The settlement process itself will be time-consuming. Because of the government-to-government nature of the WTO process, companies must first convince their own governments to champion their case. If the United States accepts a case, it will need to prove that a foreign regulatory agency finding on an interconnection ruling, for example, is inconsistent with the law and spirit of the WTO agreement. Even if the U.S. wins its case, the firm may gain little. If the foreign government is unable or unwilling to change the offending practice, the United States may choose to retaliate under the WTO by taking away benefits in an area unrelated to telecommunications, leaving the original dispute unresolved.
Technology push and consumer pull
Given the institutional limits of the WTO, we should not expect too much too soon from its rulemaking revolution, but this does not mean that consumers will not receive any of the promised $1 trillion in benefits that is supposed to accompany restructuring of the industry. The savings from increased innovation and lower prices over the near term do not hinge on the new WTO rules, lawyers, or even U.S. strong-arm negotiating tactics. The most powerful forces pushing for liberalization did not even have seats at the negotiating table.
Excessive regulation and artificially high international rates have created an engine of their own destruction. Technological innovations are giving consumers the power to bypass overpriced systems at the same time as bloated profit margins are attracting competition from entrepreneurial firms. Even before the WTO agreement was concluded, digital technologies and demanding consumers were tearing down market barriers, undermining monopolies once seen as unassailable, and forcing governments to open up. "The progress made towards competition and open, private markets has been nothing less than astonishing," remarked a former Federal Communications Commission (FCC) official. From Germany to Guatemala, competition is now being promoted in some shape on every continent and in every region.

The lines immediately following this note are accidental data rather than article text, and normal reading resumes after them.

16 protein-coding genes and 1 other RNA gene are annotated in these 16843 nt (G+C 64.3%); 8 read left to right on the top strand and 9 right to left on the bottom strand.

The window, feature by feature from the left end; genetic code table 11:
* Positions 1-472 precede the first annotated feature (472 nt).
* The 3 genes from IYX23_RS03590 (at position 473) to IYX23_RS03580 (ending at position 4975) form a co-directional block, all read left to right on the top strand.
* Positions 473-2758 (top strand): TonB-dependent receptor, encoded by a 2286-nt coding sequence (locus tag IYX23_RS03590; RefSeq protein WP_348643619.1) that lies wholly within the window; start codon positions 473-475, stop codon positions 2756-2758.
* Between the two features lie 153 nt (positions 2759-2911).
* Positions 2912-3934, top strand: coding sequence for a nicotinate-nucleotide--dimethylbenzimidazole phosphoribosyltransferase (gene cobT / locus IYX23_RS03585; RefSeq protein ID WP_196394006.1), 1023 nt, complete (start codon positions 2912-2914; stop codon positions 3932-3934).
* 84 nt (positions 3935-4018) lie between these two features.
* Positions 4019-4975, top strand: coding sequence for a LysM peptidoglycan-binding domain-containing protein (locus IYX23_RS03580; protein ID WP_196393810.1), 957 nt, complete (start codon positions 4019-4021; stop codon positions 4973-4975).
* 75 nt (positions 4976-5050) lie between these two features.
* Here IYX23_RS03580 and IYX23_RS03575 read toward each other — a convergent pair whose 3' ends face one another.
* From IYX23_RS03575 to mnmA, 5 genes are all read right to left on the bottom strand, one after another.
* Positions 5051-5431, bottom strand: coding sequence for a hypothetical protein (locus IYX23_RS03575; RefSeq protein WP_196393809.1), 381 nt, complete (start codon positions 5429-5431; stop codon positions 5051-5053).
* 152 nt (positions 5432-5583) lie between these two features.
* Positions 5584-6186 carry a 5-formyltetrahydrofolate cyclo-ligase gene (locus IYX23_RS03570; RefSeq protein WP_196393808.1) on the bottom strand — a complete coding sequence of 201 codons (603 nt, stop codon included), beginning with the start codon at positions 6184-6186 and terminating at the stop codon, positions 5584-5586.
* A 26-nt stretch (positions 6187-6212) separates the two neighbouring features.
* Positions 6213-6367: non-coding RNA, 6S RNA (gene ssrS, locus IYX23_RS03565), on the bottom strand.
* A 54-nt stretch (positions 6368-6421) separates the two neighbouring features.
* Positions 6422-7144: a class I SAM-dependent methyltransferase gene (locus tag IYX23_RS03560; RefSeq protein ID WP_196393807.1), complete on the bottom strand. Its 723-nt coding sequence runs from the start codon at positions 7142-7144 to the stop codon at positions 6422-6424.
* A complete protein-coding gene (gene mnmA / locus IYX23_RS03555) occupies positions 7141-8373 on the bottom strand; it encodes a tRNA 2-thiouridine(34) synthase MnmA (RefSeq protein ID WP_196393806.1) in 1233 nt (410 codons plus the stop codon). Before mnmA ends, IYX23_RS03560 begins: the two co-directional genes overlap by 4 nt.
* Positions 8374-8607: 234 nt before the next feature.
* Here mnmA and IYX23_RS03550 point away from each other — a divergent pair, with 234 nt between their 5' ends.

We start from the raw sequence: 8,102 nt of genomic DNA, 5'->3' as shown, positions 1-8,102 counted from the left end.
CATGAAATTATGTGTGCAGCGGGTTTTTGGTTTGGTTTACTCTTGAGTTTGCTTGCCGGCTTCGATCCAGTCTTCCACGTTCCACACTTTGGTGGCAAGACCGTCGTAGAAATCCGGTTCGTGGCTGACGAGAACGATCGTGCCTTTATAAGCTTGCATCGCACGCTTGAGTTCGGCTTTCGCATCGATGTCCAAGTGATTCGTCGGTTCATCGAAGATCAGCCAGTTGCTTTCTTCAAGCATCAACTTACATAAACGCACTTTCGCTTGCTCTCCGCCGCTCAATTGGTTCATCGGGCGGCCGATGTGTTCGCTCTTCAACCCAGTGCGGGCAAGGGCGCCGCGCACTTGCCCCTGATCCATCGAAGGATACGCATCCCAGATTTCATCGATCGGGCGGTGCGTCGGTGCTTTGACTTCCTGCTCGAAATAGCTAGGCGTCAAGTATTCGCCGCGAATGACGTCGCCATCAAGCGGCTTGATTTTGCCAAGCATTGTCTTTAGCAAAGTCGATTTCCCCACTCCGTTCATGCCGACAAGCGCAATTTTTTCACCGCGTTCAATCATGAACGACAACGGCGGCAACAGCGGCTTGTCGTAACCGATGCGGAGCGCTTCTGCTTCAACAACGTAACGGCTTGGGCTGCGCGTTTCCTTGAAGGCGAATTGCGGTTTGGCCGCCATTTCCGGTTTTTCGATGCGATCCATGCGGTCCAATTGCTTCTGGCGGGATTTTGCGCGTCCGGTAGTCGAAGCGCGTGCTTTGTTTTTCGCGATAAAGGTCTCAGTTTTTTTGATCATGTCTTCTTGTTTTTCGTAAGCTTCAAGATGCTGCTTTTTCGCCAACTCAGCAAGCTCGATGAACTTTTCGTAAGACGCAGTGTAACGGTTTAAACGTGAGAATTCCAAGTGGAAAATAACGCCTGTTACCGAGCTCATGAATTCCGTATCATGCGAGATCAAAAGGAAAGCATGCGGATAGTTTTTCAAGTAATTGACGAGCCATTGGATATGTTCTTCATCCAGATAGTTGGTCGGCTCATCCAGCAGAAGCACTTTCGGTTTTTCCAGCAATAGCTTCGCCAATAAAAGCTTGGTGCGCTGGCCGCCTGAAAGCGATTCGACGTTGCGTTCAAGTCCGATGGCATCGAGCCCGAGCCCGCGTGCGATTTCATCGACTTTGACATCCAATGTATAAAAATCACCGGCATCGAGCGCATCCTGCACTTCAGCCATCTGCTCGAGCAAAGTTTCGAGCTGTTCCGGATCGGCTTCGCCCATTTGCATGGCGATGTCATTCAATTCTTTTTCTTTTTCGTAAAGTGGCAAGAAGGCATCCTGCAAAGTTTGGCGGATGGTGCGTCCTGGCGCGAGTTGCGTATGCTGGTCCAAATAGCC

The first cracks in the monopoly structure started to appear in the 1950s with the development of microwave communications, which opened the door to the possibility of competition in long-distance service and substantially weakened the case for protecting the dominant national firm as a natural monopoly. Since then, advances in processing and transmission technologies have dramatically cut the cost of international communication and led to the emergence of high-capacity transmission systems. In 1960, a transatlantic telephone cable could carry 138 conversations simultaneously; today, a fiber optic cable can carry 1.6 million.